BC: I believe it is just getting started. Let's start with health in this country--when you are facing a growing obesity epidemic in this country, I believe more and passionate entrepreneurs will take up this fight with new and innovative approaches to tackle this multifaceted social and economic issue.

Governments and the health care systems must also continue to take action and make policies and support initiatives that will address the problem because the economic and social impact are so important to healthy and thriving communities. And you can see in the growth in these areas that consumers are taking notice and spending a larger share of their wallet on these healthier options, especially in the more educated and affluent demographics.

But we have a very long way to go to penetrate the masses and that's where Soylent is focused--making complete nutrition accessible and affordable and I hope more and more entrepreneurs and companies will focus on innovative and better-for-you options that more and more people can afford.

What is the biggest barrier you face? What about for new entrants?

BC: One of our biggest challenges is reassuring potential consumers that we're not aiming to eliminate fresh, healthy, traditional food. The truth is, we love food! It is connected to the fabric of what defines cultures and makes us human. We just think that nutrition shouldn't be difficult.

We also acknowledge that locally grown, fresh food is not available to everyone at all times (food voids) and we want to provide complete, sustainable nutrition to people and places where freshly grown food is not available or affordable.

How big is the opportunity for food entrepreneurship? How is your growth?

BC: It's big!

We're thrilled with the growth in the food tech and entrepreneurship space. There are incredible people, doing exciting things. We recently launched our own Innovation Lab housed at our headquarters in LA to help grow the community there.

The Innovation Lab is a marriage between a co-working space and an incubator. We know this sector has the opportunity to create amazing products that will make affordable, complete, nutrition more accessible to everyone. We also know there is a market for it! Within the last year, we've expanded our own accessibility, with Soylent now available in over 10,000 retailers across the country including Kroger, Walmart, Target, 7-Eleven, and via our distributor partner throughout New York City. We also have international expansion in our sights and we just launched in the UK on Amazon.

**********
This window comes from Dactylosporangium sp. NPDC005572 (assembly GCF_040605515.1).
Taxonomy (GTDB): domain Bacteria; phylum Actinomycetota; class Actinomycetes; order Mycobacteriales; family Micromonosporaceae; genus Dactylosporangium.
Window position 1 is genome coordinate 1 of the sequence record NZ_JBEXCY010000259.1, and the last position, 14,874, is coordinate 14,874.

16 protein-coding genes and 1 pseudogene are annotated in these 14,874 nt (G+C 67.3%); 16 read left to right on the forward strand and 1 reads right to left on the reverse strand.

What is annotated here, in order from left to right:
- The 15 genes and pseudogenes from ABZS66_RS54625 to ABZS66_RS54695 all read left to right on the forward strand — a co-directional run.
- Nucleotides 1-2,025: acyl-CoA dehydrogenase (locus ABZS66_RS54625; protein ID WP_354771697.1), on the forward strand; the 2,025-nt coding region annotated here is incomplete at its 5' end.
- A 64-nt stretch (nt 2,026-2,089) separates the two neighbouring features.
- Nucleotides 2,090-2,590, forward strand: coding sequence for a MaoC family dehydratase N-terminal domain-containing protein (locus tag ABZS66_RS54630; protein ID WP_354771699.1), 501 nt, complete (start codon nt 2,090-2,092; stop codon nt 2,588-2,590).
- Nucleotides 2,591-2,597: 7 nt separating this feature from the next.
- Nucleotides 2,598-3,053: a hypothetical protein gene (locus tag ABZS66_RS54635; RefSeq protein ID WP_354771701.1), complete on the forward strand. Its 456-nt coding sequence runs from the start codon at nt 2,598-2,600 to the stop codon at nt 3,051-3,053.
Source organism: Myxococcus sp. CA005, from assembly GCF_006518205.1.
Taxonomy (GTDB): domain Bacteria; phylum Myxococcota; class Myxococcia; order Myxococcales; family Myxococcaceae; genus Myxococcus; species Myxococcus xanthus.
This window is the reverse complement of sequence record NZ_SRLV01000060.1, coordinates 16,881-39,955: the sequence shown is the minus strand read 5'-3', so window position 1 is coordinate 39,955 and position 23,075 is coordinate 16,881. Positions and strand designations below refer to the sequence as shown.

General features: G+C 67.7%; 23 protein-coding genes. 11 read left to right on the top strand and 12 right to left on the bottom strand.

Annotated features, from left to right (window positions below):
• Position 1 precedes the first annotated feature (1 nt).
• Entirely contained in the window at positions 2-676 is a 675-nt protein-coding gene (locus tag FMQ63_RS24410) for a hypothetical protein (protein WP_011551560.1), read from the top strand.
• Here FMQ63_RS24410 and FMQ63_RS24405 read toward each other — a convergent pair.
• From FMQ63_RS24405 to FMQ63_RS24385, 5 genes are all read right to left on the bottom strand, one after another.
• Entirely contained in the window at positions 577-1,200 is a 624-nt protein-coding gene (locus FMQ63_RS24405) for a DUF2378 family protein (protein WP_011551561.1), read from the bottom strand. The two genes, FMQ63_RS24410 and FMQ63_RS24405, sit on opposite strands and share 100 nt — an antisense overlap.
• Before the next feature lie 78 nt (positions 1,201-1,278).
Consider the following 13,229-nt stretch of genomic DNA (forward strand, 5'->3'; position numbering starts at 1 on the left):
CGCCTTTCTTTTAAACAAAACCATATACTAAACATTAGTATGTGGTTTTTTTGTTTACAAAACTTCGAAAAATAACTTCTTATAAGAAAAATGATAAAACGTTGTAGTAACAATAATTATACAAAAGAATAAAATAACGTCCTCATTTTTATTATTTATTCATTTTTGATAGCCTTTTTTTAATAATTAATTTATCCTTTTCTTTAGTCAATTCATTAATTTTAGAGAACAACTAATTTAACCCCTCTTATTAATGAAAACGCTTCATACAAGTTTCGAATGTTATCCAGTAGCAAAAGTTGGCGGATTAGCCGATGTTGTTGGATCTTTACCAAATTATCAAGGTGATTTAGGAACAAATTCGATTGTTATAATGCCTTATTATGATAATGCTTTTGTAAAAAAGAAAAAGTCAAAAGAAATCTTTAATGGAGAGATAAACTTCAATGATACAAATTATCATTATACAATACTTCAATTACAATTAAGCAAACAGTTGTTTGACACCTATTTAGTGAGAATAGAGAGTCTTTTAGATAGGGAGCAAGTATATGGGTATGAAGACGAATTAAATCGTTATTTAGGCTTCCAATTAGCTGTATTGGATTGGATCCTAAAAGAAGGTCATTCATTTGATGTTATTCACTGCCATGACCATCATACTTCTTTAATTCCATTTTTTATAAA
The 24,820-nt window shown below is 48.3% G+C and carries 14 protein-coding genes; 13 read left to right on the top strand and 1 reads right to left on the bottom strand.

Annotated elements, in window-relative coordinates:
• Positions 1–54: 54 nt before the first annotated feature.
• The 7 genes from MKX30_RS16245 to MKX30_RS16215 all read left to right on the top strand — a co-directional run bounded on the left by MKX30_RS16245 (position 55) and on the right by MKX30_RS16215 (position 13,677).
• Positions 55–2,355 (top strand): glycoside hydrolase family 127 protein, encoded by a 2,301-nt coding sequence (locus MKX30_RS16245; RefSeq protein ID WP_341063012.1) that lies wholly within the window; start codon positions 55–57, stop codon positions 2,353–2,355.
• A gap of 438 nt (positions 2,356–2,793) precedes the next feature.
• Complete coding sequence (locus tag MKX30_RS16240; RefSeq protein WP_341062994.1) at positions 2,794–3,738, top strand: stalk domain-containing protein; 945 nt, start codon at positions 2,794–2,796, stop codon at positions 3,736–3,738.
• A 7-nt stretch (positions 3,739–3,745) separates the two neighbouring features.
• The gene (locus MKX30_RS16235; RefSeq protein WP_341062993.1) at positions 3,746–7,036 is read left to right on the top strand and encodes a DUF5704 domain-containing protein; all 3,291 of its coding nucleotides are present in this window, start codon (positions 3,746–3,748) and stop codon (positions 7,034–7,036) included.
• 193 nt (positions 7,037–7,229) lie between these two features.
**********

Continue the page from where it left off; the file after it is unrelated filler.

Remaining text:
You seem personally passionate and look like you're working hard. Which came first, the hard work, the passion, both, or something else?

BC: Thank you! I would say a bit of both. I always credit my parents and my middle-class upbringing in South St. Louis for my work ethic. My Dad owned his own plumbing business with his brother and worked 6 days a week to support me and my 3 sisters. My mom also went back to work once the kids got a little older in the restaurant industry and is still working in that industry today.

All that said, I believe that the passion always has to come first. Rob Rhinehart started this company with a belief that he could change the way people consume food, solving the pain points associated with creating nutritious, affordable, and convenient meals. For me, I have always had a personal passion for the health and nutrition space as a former athlete and now parent of two great kids but struggling like all parents to make sure my kids are getting the nutrients they need to thrive.

I followed Soylent from early on so when I met Rob and the team and felt that passion for our mission, it was infectious and it was an easy decision to join the team and lead this next stage for the company.

The passion that inspired the first iteration of Soylent has never dimmed and even though our business and company continues to evolve, I credit our mission and our team at Soylent for keeping that passion alive in everything we do.

Here's a curveball since I avoid packaged food. Can I buy from you in bulk or other way minimizing waste (I consider recycling waste)?

BC: Great question and great idea!

Currently, Soylent powder can be purchased by the pouch. A case of pouches equals 35 meals and is our largest packaging available for bulk orders. But we are always looking for ways to be more sustainable and because we are a direct to consumer business, we get great ideas like this one from our consumers all the time.

The key is balancing the sustainability benefits of producing at scale versus the packaging benefits of offering larger bulk sizes for our highest volume consumers.

Published on: Nov 13, 2018
The opinions expressed here by Inc.com columnists are their own, not those of Inc.com.